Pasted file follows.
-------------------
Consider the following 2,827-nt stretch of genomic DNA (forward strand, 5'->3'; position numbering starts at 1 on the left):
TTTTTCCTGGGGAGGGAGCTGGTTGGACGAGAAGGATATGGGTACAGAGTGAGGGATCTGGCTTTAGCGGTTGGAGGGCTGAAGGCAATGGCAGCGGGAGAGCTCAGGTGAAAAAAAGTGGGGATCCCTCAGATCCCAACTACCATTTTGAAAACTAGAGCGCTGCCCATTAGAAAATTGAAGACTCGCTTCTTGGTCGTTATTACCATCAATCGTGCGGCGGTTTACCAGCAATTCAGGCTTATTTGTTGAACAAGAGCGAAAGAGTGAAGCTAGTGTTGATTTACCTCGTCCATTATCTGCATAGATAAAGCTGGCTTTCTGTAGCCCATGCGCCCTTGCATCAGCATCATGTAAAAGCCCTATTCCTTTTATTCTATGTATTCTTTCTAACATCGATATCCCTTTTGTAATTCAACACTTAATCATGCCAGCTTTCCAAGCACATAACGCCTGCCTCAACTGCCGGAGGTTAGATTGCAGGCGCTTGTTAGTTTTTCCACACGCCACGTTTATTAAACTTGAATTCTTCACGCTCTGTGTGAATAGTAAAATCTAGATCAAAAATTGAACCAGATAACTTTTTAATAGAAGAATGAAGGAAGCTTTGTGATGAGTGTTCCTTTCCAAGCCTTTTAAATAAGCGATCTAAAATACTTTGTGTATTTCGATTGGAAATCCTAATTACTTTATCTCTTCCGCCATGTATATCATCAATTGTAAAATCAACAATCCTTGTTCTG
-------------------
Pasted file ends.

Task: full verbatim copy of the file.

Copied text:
Consider the following 2,827-nt stretch of genomic DNA (forward strand, 5'->3'; position numbering starts at 1 on the left):
TTTTTCCTGGGGAGGGAGCTGGTTGGACGAGAAGGATATGGGTACAGAGTGAGGGATCTGGCTTTAGCGGTTGGAGGGCTGAAGGCAATGGCAGCGGGAGAGCTCAGGTGAAAAAAAGTGGGGATCCCTCAGATCCCAACTACCATTTTGAAAACTAGAGCGCTGCCCATTAGAAAATTGAAGACTCGCTTCTTGGTCGTTATTACCATCAATCGTGCGGCGGTTTACCAGCAATTCAGGCTTATTTGTTGAACAAGAGCGAAAGAGTGAAGCTAGTGTTGATTTACCTCGTCCATTATCTGCATAGATAAAGCTGGCTTTCTGTAGCCCATGCGCCCTTGCATCAGCATCATGTAAAAGCCCTATTCCTTTTATTCTATGTATTCTTTCTAACATCGATATCCCTTTTGTAATTCAACACTTAATCATGCCAGCTTTCCAAGCACATAACGCCTGCCTCAACTGCCGGAGGTTAGATTGCAGGCGCTTGTTAGTTTTTCCACACGCCACGTTTATTAAACTTGAATTCTTCACGCTCTGTGTGAATAGTAAAATCTAGATCAAAAATTGAACCAGATAACTTTTTAATAGAAGAATGAAGGAAGCTTTGTGATGAGTGTTCCTTTCCAAGCCTTTTAAATAAGCGATCTAAAATACTTTGTGTATTTCGATTGGAAATCCTAATTACTTTATCTCTTCCGCCATGTATATCATCAATTGTAAAATCAACAATCCTTGTTCTG